Lost City in Egypt Found

Ancient ‘Lost Golden City’ Discovered in Egypt

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Archaeologists in Egypt uncovered the ruins of a 3,000-year-old city called The Rise of Aten, which experts are calling one of the most momentous discoveries in Egypt since Tutankhamen’s tomb.

Renowned Egyptologist Zahi Hawass announced the unearthed “lost golden city” found near Luxor on Thursday.

The first mud brick formations of the city were discovered just weeks into the excavation, which began in September 2020. Now, seven months into the excavation, several areas of neighborhoods have been uncovered.

“Many Foreign Missions searched for this city and never found it,” said Hawass in a statement. “We began our work searching for the mortuary temple of Tutankhamun because the temples of both Horemheb and Ay were found in this area.”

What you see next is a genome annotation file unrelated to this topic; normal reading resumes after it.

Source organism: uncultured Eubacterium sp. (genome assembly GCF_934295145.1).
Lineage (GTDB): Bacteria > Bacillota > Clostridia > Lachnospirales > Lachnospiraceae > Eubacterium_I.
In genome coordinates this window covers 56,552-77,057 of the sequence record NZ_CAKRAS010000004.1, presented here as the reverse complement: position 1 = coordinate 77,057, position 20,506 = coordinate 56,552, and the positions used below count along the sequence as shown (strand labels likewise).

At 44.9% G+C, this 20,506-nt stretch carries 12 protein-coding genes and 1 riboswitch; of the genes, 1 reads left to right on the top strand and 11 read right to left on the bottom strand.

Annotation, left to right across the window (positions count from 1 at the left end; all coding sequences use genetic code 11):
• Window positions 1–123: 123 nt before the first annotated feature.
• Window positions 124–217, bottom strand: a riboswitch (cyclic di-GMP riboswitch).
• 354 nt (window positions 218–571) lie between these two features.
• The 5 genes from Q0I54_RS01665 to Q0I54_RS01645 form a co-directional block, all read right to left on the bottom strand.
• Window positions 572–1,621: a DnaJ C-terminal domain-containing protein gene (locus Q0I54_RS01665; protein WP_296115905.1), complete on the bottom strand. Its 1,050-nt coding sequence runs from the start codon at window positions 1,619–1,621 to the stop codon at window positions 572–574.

The lost city is the largest ever found in Egypt and dates back to the reign of Amenhotep III, who ruled Egypt from 1391 to 1353 B.C. After his reign, the city continued to be used by Tutankhamun and Ay.

“The discovery of this lost city is the second most important archeological discovery since the tomb of Tutankhamun,” said Betsy Brian, Professor of Egyptology at John Hopkins University in Baltimore, USA.

She added that the city would “give us a rare glimpse into the life of the Ancient Egyptians at the time where the Empire was at his wealthiest.”

A wide area of archaeological finds such as rings, scarabs, colored pottery vessels, and mud bricks bearing the seal of King Amenhotep III were also discovered in the city and used to date the settlement to its appropriate time period.

The city was the largest administrative and industrial settlement on the western bank of Luxor during the Egyptian empire.

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With Egypt’s tourism sector in shambles due to political instability, protests, and the coronavirus pandemic, the country is attempting to bring back visitors by promoting its ancient heritage.

Last week, the remains of Egypt’s ancient rulers were carried through Cairo in a historic procession from the neo-classical Egyptian Museum to the new National Museum of Egyptian Civilization.

Among the 22 mummies carried in the procession were Amenhotep III and his wife Queen Tiye.

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